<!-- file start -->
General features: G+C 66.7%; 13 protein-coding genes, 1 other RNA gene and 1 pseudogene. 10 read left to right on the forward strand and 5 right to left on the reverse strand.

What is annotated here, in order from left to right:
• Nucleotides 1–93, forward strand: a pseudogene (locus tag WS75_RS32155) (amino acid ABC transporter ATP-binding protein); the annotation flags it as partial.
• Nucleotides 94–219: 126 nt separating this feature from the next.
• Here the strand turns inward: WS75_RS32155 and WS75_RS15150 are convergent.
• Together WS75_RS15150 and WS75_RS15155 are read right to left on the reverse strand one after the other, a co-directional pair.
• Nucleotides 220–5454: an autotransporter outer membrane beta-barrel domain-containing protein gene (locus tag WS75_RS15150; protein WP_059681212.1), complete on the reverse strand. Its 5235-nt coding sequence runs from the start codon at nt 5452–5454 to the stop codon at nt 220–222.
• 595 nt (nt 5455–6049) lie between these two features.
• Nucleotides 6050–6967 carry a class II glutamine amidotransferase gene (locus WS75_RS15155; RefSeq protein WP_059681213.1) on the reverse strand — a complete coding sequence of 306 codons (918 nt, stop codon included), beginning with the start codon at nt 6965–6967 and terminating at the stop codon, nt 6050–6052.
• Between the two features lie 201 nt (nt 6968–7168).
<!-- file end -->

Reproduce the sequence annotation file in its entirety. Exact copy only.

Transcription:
General features: G+C 66.7%; 13 protein-coding genes, 1 other RNA gene and 1 pseudogene. 10 read left to right on the forward strand and 5 right to left on the reverse strand.

What is annotated here, in order from left to right:
• Nucleotides 1–93, forward strand: a pseudogene (locus tag WS75_RS32155) (amino acid ABC transporter ATP-binding protein); the annotation flags it as partial.
• Nucleotides 94–219: 126 nt separating this feature from the next.
• Here the strand turns inward: WS75_RS32155 and WS75_RS15150 are convergent.
• Together WS75_RS15150 and WS75_RS15155 are read right to left on the reverse strand one after the other, a co-directional pair.
• Nucleotides 220–5454: an autotransporter outer membrane beta-barrel domain-containing protein gene (locus tag WS75_RS15150; protein WP_059681212.1), complete on the reverse strand. Its 5235-nt coding sequence runs from the start codon at nt 5452–5454 to the stop codon at nt 220–222.
• 595 nt (nt 5455–6049) lie between these two features.
• Nucleotides 6050–6967 carry a class II glutamine amidotransferase gene (locus WS75_RS15155; RefSeq protein WP_059681213.1) on the reverse strand — a complete coding sequence of 306 codons (918 nt, stop codon included), beginning with the start codon at nt 6965–6967 and terminating at the stop codon, nt 6050–6052.
• Between the two features lie 201 nt (nt 6968–7168).